Issue No. 2, Autumn 2012

Becoming Peter Pan

“I don’t ever want to be a man,” [Peter] said with passion. “I want always to be a little boy and have fun. So I ran away… and lived a long time among the fairies.”—J. M. Barrie, Peter Pan and Wendy

Truth is, he’d wanted to stay.
He could have withstood
losing the round face,
the fruit-sweet skin of a boy.
He loved London, the men
in the street who came to light
the gas lamps at night,
the bed of phlox and zinnias
she tended, the petals
she touched with her thumbs
the way she thumbed his skin, her pink son.
Truth is, in the land where he had a mother
he’d been alive

but one morning
his mother couldn’t wake him.
And so his body
became a story—
held up by the breath
of the sun’s sweet rim, mothers’ mouths
or a girl’s dream.
Now his jasper shadow calls.
Beneath a sea of fairy bones
it flies
and pretends to keep time,
to keep a child’s small open hands.

* * *

Fairy Tale for a Boy’s Bad Day

Sometimes your story needs ravens.
Sometimes

it needs purpose like a ladder
of black wings. It needs a tower of stone
reaching all the way to the ground,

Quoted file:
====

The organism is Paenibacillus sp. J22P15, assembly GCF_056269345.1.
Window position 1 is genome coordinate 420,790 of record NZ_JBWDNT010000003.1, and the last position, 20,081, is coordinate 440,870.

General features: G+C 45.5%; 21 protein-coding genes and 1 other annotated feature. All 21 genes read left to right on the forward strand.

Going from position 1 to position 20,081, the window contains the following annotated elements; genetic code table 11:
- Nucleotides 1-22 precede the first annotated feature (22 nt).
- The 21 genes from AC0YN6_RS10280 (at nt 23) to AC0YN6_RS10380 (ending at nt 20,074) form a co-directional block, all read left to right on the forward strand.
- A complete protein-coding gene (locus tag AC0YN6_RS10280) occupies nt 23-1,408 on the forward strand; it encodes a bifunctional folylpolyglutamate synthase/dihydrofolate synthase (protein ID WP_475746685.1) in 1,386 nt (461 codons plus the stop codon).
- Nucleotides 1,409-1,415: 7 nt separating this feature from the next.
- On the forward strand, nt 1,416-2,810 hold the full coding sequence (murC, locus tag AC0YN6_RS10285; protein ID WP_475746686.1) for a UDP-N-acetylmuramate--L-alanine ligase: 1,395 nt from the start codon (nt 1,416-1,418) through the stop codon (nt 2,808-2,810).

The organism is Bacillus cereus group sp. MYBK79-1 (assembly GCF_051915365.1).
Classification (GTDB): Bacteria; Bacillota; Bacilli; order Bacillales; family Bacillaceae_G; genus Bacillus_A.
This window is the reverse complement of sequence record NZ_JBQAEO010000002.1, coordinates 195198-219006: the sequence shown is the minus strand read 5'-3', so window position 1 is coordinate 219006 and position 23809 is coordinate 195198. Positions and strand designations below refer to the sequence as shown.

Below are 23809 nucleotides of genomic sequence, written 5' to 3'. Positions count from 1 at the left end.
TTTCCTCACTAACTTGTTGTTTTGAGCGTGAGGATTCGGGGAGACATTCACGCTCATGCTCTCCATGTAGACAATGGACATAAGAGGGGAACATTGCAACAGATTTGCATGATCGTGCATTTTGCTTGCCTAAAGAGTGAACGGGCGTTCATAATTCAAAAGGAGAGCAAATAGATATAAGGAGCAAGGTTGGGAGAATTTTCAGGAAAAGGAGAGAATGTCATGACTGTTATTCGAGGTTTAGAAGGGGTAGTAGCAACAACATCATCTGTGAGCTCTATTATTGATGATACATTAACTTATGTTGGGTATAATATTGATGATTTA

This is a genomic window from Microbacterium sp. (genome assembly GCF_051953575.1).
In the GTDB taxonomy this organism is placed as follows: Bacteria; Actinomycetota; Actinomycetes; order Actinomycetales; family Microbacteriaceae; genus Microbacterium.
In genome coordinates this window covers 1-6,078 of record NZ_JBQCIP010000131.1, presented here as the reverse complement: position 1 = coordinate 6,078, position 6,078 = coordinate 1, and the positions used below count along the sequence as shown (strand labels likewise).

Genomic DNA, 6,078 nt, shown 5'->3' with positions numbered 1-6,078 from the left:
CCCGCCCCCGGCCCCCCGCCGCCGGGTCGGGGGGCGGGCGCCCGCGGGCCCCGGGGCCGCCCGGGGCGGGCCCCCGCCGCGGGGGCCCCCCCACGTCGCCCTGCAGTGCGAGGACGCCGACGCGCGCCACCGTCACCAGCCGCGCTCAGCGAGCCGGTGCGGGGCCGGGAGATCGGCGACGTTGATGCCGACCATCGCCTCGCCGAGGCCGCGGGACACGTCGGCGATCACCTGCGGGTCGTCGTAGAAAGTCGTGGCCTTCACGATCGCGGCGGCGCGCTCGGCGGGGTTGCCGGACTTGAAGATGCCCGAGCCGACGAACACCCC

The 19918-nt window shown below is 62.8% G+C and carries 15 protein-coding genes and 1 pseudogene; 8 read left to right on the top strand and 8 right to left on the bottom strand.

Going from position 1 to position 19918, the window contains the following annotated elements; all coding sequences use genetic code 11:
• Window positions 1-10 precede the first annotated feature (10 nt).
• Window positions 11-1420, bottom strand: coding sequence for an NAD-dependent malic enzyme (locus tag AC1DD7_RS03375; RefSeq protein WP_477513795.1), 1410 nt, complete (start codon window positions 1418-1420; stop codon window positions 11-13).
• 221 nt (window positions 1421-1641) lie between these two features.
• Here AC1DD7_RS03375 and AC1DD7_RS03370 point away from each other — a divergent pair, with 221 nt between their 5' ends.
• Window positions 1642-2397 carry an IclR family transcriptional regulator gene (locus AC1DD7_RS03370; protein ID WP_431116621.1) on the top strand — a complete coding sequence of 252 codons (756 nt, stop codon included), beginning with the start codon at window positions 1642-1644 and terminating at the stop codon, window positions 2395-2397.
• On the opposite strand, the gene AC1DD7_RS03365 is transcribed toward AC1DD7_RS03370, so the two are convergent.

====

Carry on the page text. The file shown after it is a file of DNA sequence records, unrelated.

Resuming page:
soil hard and gold
as the wolf’s eyes

when it’s time for you to climb down.

Sometimes you need to agonize,
which means moving
your fingers through ash.
You’ll have to find the wood spoon
you stole from the witch’s table
or the candle you broke with your fist.

The candle was red.
You didn’t forget it.
It burned hot and wrong as wolf’s breath
and it was yours
or it wasn’t. You broke it
and gave yourself to its pieces, black stars,
that raw dark your destruction made.

Your story will know how to fix it.
You need to return the spoon with a note
tied to the raven’s back.
You need your way lit
by a bird you can’t write. Words that rise
from paper: you’ll want your mother’s
arms in the telling, her skin
on yours in the bed
with the heavy book.

Sometimes it’s a promise
that brings you back down to her.
Sometimes it’s a wolf,

nosing cinders near your thumbs, his wet growl
at your neck, his hunger almost your gray throat.


Sally Rosen Kindred’s first full-length poetry book is No Eden (Mayapple Press, 2011). She has received fellowships for poetry writing from the Maryland State Arts Council and the Virginia Center for Creative Arts. Her poems have appeared in Quarterly West, The Journal, Strange Horizons, The Moment of Change, and on Verse Daily. For more information, please see sallyrosenkindred.com.